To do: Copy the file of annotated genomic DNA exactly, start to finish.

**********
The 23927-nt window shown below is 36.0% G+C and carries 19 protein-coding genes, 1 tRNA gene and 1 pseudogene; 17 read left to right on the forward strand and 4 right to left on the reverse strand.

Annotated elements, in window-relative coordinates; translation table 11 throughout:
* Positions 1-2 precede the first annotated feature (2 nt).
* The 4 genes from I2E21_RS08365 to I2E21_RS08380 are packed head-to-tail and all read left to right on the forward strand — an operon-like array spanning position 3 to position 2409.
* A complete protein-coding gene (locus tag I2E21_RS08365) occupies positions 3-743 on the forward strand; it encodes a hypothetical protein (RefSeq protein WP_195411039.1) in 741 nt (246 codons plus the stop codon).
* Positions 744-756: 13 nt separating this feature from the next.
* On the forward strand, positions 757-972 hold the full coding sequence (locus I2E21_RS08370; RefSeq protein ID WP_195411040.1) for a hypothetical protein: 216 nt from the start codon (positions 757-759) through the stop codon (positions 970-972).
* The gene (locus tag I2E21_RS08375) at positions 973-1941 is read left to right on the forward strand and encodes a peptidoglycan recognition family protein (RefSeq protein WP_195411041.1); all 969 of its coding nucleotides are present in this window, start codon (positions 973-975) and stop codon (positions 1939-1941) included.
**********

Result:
The 23927-nt window shown below is 36.0% G+C and carries 19 protein-coding genes, 1 tRNA gene and 1 pseudogene; 17 read left to right on the forward strand and 4 right to left on the reverse strand.

Annotated elements, in window-relative coordinates; translation table 11 throughout:
* Positions 1-2 precede the first annotated feature (2 nt).
* The 4 genes from I2E21_RS08365 to I2E21_RS08380 are packed head-to-tail and all read left to right on the forward strand — an operon-like array spanning position 3 to position 2409.
* A complete protein-coding gene (locus tag I2E21_RS08365) occupies positions 3-743 on the forward strand; it encodes a hypothetical protein (RefSeq protein WP_195411039.1) in 741 nt (246 codons plus the stop codon).
* Positions 744-756: 13 nt separating this feature from the next.
* On the forward strand, positions 757-972 hold the full coding sequence (locus I2E21_RS08370; RefSeq protein ID WP_195411040.1) for a hypothetical protein: 216 nt from the start codon (positions 757-759) through the stop codon (positions 970-972).
* The gene (locus tag I2E21_RS08375) at positions 973-1941 is read left to right on the forward strand and encodes a peptidoglycan recognition family protein (RefSeq protein WP_195411041.1); all 969 of its coding nucleotides are present in this window, start codon (positions 973-975) and stop codon (positions 1939-1941) included.